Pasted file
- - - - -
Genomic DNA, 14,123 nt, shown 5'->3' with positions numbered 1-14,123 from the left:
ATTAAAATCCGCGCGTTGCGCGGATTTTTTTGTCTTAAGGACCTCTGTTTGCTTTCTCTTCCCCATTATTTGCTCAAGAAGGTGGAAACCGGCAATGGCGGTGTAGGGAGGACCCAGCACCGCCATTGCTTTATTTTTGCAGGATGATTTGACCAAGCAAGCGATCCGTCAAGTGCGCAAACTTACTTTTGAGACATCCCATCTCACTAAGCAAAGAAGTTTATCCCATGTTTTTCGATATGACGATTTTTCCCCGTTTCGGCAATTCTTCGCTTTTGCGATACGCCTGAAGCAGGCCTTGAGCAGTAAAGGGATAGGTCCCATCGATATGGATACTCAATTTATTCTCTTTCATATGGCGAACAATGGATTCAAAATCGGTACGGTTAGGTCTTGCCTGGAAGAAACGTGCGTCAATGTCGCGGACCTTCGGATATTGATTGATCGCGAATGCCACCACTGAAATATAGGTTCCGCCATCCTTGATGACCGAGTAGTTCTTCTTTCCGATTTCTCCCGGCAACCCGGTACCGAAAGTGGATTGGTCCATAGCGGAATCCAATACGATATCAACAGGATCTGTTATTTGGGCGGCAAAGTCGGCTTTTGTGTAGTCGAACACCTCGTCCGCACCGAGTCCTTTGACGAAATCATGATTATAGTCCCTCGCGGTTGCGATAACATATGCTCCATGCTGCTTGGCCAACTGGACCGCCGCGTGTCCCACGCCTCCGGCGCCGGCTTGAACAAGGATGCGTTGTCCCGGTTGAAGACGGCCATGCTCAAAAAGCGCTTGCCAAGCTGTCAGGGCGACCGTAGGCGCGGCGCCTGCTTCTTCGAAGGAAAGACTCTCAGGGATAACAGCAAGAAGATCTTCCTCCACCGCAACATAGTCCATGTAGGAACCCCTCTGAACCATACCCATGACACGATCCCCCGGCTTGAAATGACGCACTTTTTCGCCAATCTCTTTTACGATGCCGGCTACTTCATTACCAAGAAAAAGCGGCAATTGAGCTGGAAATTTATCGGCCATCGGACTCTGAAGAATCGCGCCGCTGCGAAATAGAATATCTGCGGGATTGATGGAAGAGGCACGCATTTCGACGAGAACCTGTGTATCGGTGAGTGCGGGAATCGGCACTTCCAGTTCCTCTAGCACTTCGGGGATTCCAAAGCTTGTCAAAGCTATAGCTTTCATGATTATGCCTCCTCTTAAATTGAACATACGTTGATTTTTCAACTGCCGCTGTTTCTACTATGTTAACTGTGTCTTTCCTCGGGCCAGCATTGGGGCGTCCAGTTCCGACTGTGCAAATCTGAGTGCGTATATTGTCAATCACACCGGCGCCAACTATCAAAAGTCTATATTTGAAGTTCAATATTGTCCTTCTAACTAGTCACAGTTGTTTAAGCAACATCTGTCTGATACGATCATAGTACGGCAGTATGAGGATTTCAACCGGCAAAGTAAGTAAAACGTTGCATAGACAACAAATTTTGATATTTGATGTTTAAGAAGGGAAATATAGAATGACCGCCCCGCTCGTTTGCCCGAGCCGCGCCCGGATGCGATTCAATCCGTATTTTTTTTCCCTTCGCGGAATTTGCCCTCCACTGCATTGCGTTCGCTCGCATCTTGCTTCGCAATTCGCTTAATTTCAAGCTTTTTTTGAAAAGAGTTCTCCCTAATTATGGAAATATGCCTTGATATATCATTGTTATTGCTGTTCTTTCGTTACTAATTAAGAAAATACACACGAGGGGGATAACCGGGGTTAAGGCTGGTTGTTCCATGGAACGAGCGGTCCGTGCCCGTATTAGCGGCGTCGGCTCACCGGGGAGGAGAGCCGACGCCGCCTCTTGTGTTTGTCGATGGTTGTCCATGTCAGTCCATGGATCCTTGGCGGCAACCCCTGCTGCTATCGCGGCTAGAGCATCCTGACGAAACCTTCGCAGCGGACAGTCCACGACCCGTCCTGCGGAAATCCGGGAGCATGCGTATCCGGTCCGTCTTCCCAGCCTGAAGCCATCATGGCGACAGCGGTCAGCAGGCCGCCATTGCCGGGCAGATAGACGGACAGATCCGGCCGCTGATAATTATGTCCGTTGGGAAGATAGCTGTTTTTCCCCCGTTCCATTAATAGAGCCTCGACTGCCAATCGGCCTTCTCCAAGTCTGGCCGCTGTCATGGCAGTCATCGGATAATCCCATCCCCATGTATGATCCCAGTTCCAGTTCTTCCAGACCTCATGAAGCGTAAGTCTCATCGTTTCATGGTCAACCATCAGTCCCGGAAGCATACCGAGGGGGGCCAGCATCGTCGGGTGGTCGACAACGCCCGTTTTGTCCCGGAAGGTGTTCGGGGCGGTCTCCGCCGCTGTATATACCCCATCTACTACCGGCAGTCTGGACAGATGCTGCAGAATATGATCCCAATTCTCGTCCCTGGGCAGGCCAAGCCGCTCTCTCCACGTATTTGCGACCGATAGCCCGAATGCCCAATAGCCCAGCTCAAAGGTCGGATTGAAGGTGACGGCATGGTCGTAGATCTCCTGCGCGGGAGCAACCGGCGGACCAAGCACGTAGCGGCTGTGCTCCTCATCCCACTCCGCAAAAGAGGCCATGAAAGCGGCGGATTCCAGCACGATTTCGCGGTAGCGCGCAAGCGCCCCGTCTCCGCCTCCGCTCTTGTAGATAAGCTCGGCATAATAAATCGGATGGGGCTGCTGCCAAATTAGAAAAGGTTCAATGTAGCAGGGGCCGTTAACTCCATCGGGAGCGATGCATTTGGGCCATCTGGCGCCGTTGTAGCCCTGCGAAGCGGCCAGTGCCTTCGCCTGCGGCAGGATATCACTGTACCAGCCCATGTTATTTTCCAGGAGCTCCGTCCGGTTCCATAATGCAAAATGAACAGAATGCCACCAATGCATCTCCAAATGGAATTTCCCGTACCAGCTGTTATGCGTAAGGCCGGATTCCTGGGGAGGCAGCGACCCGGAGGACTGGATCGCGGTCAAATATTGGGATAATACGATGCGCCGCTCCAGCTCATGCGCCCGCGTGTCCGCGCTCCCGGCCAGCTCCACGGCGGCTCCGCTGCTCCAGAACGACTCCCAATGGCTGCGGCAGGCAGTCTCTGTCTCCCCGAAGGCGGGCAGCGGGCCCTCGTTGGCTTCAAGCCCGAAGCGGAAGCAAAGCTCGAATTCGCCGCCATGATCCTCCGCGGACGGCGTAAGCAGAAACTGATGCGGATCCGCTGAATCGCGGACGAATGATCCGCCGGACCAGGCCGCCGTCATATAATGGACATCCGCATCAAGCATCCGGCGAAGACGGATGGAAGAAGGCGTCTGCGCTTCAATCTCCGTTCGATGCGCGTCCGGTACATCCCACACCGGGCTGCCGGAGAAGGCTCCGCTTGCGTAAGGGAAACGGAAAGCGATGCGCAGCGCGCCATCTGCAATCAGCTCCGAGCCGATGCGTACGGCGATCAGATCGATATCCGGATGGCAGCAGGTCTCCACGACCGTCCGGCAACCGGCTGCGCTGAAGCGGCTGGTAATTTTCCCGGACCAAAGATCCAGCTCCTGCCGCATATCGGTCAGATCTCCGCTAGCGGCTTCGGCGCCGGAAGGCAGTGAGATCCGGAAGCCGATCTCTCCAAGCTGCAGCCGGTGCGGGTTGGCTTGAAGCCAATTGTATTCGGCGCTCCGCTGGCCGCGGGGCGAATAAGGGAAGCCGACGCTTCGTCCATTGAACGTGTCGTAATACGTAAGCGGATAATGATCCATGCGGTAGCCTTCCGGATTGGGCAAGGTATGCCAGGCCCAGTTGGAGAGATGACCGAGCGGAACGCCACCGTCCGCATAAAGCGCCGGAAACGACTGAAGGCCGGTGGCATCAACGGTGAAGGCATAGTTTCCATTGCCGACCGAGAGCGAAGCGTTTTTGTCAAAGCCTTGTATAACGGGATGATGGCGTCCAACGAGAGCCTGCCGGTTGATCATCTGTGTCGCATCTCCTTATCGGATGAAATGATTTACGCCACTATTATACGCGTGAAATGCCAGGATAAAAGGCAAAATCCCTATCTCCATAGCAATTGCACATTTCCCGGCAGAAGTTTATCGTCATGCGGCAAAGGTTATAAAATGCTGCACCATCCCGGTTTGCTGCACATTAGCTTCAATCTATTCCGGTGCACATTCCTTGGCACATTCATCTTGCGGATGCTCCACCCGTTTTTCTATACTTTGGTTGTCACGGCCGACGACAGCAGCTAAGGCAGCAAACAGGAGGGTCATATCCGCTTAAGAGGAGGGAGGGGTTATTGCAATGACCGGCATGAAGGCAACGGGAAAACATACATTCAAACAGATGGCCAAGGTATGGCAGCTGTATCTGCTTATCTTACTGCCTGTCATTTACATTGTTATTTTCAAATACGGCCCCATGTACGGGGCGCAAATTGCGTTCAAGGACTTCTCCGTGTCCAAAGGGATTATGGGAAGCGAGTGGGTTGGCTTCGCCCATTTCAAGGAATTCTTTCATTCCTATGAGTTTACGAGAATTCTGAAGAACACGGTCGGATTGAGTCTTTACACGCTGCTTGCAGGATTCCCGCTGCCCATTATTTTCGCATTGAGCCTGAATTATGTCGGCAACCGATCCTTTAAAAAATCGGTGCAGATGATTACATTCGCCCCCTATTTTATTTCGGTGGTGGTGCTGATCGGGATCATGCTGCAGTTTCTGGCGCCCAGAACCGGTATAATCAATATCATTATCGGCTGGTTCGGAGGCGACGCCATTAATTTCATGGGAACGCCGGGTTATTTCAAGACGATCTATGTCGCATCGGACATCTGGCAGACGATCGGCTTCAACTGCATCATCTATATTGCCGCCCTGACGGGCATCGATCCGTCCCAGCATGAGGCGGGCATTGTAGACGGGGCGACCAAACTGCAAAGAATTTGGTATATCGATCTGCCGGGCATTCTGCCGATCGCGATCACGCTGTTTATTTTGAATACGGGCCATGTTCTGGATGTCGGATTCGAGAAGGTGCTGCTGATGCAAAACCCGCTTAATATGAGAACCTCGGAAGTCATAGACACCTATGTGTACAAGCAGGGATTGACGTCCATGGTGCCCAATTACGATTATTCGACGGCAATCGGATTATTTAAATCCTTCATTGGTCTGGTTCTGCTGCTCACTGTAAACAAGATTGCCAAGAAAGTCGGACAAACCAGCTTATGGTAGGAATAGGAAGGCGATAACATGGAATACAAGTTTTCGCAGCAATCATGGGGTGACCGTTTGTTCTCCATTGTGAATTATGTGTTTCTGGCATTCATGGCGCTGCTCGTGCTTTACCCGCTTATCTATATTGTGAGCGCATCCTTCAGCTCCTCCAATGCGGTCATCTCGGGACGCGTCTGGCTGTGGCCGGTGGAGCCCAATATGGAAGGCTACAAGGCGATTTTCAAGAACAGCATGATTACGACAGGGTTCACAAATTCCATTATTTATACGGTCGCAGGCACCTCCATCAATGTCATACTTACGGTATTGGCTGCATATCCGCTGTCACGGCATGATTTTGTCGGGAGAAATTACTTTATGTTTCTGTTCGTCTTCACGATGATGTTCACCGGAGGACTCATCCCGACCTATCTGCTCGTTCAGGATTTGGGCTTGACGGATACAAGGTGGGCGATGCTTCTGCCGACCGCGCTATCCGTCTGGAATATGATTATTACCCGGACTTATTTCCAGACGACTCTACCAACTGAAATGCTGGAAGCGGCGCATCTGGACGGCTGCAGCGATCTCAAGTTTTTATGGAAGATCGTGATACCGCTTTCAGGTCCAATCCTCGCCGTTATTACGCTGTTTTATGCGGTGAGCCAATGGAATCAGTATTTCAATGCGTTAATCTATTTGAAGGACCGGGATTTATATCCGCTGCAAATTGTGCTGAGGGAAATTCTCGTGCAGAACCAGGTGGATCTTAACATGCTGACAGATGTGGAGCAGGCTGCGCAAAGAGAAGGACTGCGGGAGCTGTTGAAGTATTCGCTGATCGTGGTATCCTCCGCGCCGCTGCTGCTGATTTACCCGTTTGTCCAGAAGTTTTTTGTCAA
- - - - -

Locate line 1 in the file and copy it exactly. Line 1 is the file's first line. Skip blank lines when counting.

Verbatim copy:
Genomic DNA, 14,123 nt, shown 5'->3' with positions numbered 1-14,123 from the left: